The Polish alphabet (alfabet polski) has 32 letters:
a ą b c ć d e ę f g h i j k l ł m
n ń o ó p r s ś t u w y z ź ż
plus these sounds represented by 2 letters
ch cz dz dź dż rz sz
A bit tricky looking, isn’t it? It has most of the letters of the English alphabet and a few extras with tails, dots or slashes. Q ,V and X are not used in Polish except in foreign words or as symbols. And don’t be fooled- even the letters that look like our good old English ones don’t necessarily sound the same, i.e ‘c’ has a ‘ts’ sound and ‘w’ is pronounced ‘v’.
And then the fun begins- speaking the language. The pronunciation is half the battle, and I’m still in heavily armed combat. The BBC has an excellent website if you fancy having a play around. http://www.bbc.co.uk/languages/polish/soap/alphabet.shtml
My story starts with an Aunt
When I first looked at her photograph, 5 years ago this month, I felt a jolt of recognition. It was not unlike looking at myself in the mirror, but maybe a few years down the line. I was already 57 but had never met her- had not even known that she was still alive. But it was due to her persistence, and refusal to believe that my Dad was dead, that we finally came together as a family.
Aunt Anna- I was named for her. I have a huge lump in my throat writing this as she died on 25.11.09. All those years of waiting and then so little time together- but we made it count. My lasting memories of her: regally enthroned at the table at the Hotel Wierzynek, looking every inch the Polish Royalty for which this hotel was designed; more simply pottering about at home, setting the table for food and chattering, chattering. Her hands were often painful but she used them expressively. I was so new in the language that it was all I could do to nod dumbly and smile.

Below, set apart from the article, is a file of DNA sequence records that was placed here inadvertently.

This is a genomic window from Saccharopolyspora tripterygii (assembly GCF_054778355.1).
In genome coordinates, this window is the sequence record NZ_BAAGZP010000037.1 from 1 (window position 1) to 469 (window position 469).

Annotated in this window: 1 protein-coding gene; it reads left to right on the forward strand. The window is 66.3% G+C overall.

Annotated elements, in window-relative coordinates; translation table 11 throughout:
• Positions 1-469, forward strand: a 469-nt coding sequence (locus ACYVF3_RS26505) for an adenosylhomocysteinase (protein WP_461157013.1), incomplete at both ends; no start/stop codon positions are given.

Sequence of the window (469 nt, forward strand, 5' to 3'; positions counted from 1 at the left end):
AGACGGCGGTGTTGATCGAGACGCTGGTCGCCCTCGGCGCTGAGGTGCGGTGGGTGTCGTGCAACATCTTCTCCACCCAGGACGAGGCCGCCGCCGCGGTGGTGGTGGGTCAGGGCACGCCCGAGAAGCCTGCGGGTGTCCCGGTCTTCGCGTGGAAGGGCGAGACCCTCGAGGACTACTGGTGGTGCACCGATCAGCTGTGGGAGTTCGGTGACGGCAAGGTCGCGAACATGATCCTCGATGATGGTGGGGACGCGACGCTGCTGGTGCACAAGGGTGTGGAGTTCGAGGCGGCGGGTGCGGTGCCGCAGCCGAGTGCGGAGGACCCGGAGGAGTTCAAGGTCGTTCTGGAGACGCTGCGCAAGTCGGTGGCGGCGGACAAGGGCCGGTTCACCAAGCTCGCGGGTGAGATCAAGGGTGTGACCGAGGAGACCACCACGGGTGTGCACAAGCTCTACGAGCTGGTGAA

Ciotka Anna (Aunt Anna) was bound to steal the show, but I have another surviving aunt. Ciotka Lusia (given name Otylia but always known to me as Lusia) lives in a beautifully modernised bungalow on part of the farm land originally owned by my grandfather. He and my grandmother had terribly hard lives and thinking about them makes my Dad sad. I never met them as he was taken from the farm by Germans at just 15 and never saw them again.
Ciotka Lusia is a joy. Always close to the land, she has a huge plot which until quite recently she managed to cultivate, growing all her own vegetables. Ciotka Lusia’s potatoes are legendary! Her daughter Teresa and granddaughter Edyta live with her and help to share the work. Edyta is a beautiful teenager now but when we first met she was a shy child, cuddling her rabbits.
Some of the original farm is intact but much of the land has been divided between the children and lovely family homes built on it. No doubt they will be the subject of a later post- it’s a big story. For now I need to conclude with the fact of my other aunts, Urszula, Krysia and Sabina, all of whom died before Dad could be reunited with them. So many family photos I have looked at.
The whole of Dad’s story (in brief) is told here: https://restlessjo.wordpress.com/2011/10/24/exploring-the-polish-connection/